• Manasse intervened at the Council of Chalcedon in 451
  • Petrus II participated in the 533 dispute in Constantinople between 'orthodoxy' and Monophysitism
  • As ancient Theodosiopolis in Armenia (or "in Cappadocia"), the former bishopric remains a Latin Catholic titular see.

Council of Theodosiopolis (593)

After the long Byzantine-Sasanian War of 572-591, Byzantine rule was extended to all western parts of Armenia, and emperor Maurice (582-602) decided to strengthen political control over the region by supporting pro-Chalcedonian fraction of the Armenian Church. In 593, regional council of western Armenian bishops met in Theodosiopolis, proclaimed allegiance to the Chalcedonian Definition and elected John (Yovhannes, or Hovhannes) of Bagaran as new Catholicos of Chalcedonian Armenians.[30]

As Ancient Theodosiopolis in Armenia (or "in Cappadocia"), the former bishopric remains a Latin Catholic titular see, renamed as Titular Archiepiscopal See of Aprus. Its post is vacant since 1968, Antonio Gregorio Vuccino was its last archbishop.[31]


In 1829 Erzurum had 130,000 inhabitants, including 30,000 were Armenians.[32] In 1909, there were 60,000 inhabitants, including 15,000 Armenians (2,500 families).[32] Armenians mainly lived in the northern and northwestern districts of the city.[32] On the eve of the First World War, 37,480 Armenians lived in the kaza of Erzurum, with 43 churches, three monasteries and 52 schools.[32] All but about 200 Armenians were executed during the Armenian genocide.[32]

Today, the city has a Lom population.[33]


Jewelry shops in Taşhan
Erzurum Administrative Justice Palace

One of the largest source of income and economic activity in the city has been Atatürk University. Established in 1950, it is one of the largest universities in Turkey, having more than forty-thousand students. Tourism also provides a portion of the province's revenues. The city is a popular destination in Turkey for winter sports at the nearby Palandöken Mountain.

Erzurum is notable for the small-scale production of objects crafted from Oltu stone: most are sold as souvenirs and include prayer beads, bracelets, necklaces, brooches, earrings and hairclips.

For now, Erzurum is the ending point of the South Caucasus Pipeline, also called the Baku-Tbilisi-Erzurum (BTE) pipeline. Erzurum will also be the starting point of the planned Nabucco pipeline which will carry natural gas from the Caspian Sea basin to the European Union member states. The intergovernmental agreement between Turkey, Romania, Bulgaria, Hungary and Austria to build the Nabucco pipeline was signed by five Prime Ministers on 13 July 2009 in Ankara.[34][35] The European Union was represented at the ceremony by the President of the European Commission Jose Manuel Barroso and the Commissioner for Energy Andris Piebalgs, while the United States was represented by the Special Envoy for Eurasian Energy Richard Morningstar and the Ranking Member of the United States Senate Committee on Foreign Relations Senator Richard Lugar.[36][37]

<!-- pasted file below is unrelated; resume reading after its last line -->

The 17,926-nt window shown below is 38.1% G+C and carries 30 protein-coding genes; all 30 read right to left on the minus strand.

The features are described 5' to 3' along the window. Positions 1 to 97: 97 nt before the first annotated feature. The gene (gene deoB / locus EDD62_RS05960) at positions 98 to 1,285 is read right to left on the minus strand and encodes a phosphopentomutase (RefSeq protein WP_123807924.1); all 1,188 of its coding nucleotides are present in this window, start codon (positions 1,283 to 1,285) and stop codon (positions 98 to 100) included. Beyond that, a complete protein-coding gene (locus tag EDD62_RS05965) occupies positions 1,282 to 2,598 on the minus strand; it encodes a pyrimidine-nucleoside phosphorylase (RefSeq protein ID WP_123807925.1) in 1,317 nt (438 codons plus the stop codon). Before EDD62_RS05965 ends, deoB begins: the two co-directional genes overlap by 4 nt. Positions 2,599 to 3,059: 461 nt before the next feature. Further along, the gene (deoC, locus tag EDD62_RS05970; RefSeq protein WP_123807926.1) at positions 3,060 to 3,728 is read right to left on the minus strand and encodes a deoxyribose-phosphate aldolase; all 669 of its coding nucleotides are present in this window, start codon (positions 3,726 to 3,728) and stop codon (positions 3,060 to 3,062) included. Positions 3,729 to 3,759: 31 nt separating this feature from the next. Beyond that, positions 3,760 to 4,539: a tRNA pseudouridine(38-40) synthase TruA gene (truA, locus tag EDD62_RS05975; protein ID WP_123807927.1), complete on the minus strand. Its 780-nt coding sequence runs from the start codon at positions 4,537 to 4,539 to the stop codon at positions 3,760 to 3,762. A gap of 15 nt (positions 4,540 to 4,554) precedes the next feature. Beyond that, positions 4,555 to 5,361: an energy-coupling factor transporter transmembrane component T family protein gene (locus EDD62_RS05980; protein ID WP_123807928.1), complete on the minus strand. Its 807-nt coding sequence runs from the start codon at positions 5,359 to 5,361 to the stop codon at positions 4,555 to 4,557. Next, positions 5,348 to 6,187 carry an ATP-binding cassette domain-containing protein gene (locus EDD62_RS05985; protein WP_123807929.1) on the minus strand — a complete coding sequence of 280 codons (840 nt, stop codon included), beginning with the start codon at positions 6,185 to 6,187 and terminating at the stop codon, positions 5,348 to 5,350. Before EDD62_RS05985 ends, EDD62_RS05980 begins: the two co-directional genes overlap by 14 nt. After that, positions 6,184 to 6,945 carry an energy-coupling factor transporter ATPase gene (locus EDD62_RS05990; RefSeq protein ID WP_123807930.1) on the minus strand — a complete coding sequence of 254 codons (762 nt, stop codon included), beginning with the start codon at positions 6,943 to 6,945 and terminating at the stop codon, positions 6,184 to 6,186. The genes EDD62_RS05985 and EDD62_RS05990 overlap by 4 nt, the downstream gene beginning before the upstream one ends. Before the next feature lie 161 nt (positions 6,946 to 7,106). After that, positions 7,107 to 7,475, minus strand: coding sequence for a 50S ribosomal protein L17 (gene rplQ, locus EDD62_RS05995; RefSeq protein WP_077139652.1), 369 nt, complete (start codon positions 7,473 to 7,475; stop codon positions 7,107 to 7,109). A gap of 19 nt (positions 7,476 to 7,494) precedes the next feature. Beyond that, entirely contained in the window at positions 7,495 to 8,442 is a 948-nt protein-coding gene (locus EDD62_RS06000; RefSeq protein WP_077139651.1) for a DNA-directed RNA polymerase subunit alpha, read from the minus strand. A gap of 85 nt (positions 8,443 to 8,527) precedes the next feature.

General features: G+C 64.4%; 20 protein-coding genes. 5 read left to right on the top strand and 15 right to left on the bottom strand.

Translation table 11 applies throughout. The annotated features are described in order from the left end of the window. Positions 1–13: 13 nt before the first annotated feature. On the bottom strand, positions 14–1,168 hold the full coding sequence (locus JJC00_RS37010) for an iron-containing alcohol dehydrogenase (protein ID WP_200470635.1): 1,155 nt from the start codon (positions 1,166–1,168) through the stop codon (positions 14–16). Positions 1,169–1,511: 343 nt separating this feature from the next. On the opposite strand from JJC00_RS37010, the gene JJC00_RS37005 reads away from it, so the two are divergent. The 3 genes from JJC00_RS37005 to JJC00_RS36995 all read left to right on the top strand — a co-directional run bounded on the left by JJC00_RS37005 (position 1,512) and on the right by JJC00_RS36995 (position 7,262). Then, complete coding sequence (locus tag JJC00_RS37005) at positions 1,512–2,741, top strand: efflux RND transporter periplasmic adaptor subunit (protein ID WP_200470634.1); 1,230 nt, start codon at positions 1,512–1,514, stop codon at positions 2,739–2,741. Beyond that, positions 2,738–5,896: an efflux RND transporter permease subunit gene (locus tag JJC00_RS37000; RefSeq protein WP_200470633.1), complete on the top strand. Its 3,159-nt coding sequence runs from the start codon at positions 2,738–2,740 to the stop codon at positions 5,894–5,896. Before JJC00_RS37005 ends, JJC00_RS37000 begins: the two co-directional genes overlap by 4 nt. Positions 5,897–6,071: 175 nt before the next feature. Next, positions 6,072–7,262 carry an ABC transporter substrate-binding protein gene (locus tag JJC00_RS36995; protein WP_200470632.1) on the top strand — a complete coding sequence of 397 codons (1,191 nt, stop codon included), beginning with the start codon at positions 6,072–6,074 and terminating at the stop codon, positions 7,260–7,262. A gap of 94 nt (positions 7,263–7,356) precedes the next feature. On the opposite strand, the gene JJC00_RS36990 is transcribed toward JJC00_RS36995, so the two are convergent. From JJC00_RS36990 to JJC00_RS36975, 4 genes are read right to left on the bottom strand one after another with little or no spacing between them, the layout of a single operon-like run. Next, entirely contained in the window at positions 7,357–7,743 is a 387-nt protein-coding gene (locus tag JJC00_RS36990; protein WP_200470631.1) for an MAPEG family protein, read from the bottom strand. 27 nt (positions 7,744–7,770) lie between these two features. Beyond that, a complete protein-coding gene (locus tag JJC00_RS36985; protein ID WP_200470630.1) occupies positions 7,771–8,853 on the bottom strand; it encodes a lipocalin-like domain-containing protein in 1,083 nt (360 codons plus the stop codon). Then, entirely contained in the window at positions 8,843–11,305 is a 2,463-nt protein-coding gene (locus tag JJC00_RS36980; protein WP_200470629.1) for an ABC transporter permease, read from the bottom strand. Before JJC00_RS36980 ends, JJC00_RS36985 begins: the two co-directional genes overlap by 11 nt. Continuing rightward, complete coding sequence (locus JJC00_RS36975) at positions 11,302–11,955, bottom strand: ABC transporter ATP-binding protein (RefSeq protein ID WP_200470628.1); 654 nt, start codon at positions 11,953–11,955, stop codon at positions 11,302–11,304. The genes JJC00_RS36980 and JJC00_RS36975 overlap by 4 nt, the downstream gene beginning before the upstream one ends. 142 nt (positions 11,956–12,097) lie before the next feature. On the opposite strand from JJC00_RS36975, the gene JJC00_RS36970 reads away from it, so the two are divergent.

Erzurum Regional Research Hospital
Palandöken in August 2009, as seen from downtown Erzurum.
A mosque view in Erzurum.

Little of medieval Erzurum survives beyond scattered individual buildings such as the citadel fortress, and the 13th century Çifte Minareli Medrese (the "Twin Minaret" madrasa). Visitors may also wish to visit the Çobandede Bridge, which dates back to late 13th century,[38] the Lala Mustafa Pasha Mosque and the Grand Mosque.[39]


A waxwork illustrating a man and a woman in traditional costumes, Yakutiye Medresesi, Erzurum.


Cağ Kebab of Erzurum.

One specialty of Erzurum's cuisine is Cağ Kebab. Although this kebab variety is of recent introduction outside its native region, it is rapidly attaining widespread popularity around Turkey.

Kadayıf Dolması is an exquisite dessert made with walnut.

Other regional foodstuffs include Su böreği (wet pastry), ekşili dolma (sour stuffed vegetables), kesme çorbası (soup), ayran aşı yayla çorbası (nomads soup), çiriş, şalgam dolması (stuffed turnip), yumurta pilavı (egg pilaf), and kadayıf dolması.[38]


Atatürk University in Erzurum

The Erzurum Technical University[40] and the Atatürk University[41] are located in Erzurum.

Sanasarian College was formerly in Erzerum.



2011 Winter Universiade opening in Kazım Karabekir Stadium.
The K-95 (left) and K-125 (right) ski jumping towers at Kiremitliktepe.

International events hosted

Erzurum has hosted the following international winter sports events:

The city's initial football club Erzurumspor, which during 1998–2001 played in the Turkish Super League, was forced to relegate to the Turkish Regional Amateur League due to financial problems. It was finally dissolved in 2015.